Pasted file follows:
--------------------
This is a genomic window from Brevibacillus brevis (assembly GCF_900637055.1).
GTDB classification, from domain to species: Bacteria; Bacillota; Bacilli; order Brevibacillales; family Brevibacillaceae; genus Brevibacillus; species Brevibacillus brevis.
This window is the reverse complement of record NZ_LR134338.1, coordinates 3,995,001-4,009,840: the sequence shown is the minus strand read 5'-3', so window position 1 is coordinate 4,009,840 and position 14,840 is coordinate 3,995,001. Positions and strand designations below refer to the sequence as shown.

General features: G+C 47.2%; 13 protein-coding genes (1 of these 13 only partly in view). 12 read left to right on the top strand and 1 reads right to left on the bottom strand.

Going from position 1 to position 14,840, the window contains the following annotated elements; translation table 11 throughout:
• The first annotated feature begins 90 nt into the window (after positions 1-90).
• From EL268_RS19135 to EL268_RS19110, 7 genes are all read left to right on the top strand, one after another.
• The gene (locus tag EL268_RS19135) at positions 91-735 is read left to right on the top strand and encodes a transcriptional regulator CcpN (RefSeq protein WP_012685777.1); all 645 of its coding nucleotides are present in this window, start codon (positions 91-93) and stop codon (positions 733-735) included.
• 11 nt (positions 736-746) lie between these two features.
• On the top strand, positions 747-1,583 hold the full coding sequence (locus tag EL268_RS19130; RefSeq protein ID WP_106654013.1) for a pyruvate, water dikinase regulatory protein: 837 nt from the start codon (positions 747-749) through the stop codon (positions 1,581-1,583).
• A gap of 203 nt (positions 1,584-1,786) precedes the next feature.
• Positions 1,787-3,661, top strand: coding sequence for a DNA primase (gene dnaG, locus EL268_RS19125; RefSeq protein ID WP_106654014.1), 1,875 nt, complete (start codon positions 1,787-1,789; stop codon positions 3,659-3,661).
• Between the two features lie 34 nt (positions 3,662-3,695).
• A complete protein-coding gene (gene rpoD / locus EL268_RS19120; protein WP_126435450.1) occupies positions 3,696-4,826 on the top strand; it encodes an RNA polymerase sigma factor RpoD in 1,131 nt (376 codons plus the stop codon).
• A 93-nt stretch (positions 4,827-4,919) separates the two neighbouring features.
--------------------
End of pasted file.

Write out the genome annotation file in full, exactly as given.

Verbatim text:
This is a genomic window from Brevibacillus brevis (assembly GCF_900637055.1).
GTDB classification, from domain to species: Bacteria; Bacillota; Bacilli; order Brevibacillales; family Brevibacillaceae; genus Brevibacillus; species Brevibacillus brevis.
This window is the reverse complement of record NZ_LR134338.1, coordinates 3,995,001-4,009,840: the sequence shown is the minus strand read 5'-3', so window position 1 is coordinate 4,009,840 and position 14,840 is coordinate 3,995,001. Positions and strand designations below refer to the sequence as shown.

General features: G+C 47.2%; 13 protein-coding genes (1 of these 13 only partly in view). 12 read left to right on the top strand and 1 reads right to left on the bottom strand.

Going from position 1 to position 14,840, the window contains the following annotated elements; translation table 11 throughout:
• The first annotated feature begins 90 nt into the window (after positions 1-90).
• From EL268_RS19135 to EL268_RS19110, 7 genes are all read left to right on the top strand, one after another.
• The gene (locus tag EL268_RS19135) at positions 91-735 is read left to right on the top strand and encodes a transcriptional regulator CcpN (RefSeq protein WP_012685777.1); all 645 of its coding nucleotides are present in this window, start codon (positions 91-93) and stop codon (positions 733-735) included.
• 11 nt (positions 736-746) lie between these two features.
• On the top strand, positions 747-1,583 hold the full coding sequence (locus tag EL268_RS19130; RefSeq protein ID WP_106654013.1) for a pyruvate, water dikinase regulatory protein: 837 nt from the start codon (positions 747-749) through the stop codon (positions 1,581-1,583).
• A gap of 203 nt (positions 1,584-1,786) precedes the next feature.
• Positions 1,787-3,661, top strand: coding sequence for a DNA primase (gene dnaG, locus EL268_RS19125; RefSeq protein ID WP_106654014.1), 1,875 nt, complete (start codon positions 1,787-1,789; stop codon positions 3,659-3,661).
• Between the two features lie 34 nt (positions 3,662-3,695).
• A complete protein-coding gene (gene rpoD / locus EL268_RS19120; protein WP_126435450.1) occupies positions 3,696-4,826 on the top strand; it encodes an RNA polymerase sigma factor RpoD in 1,131 nt (376 codons plus the stop codon).
• A 93-nt stretch (positions 4,827-4,919) separates the two neighbouring features.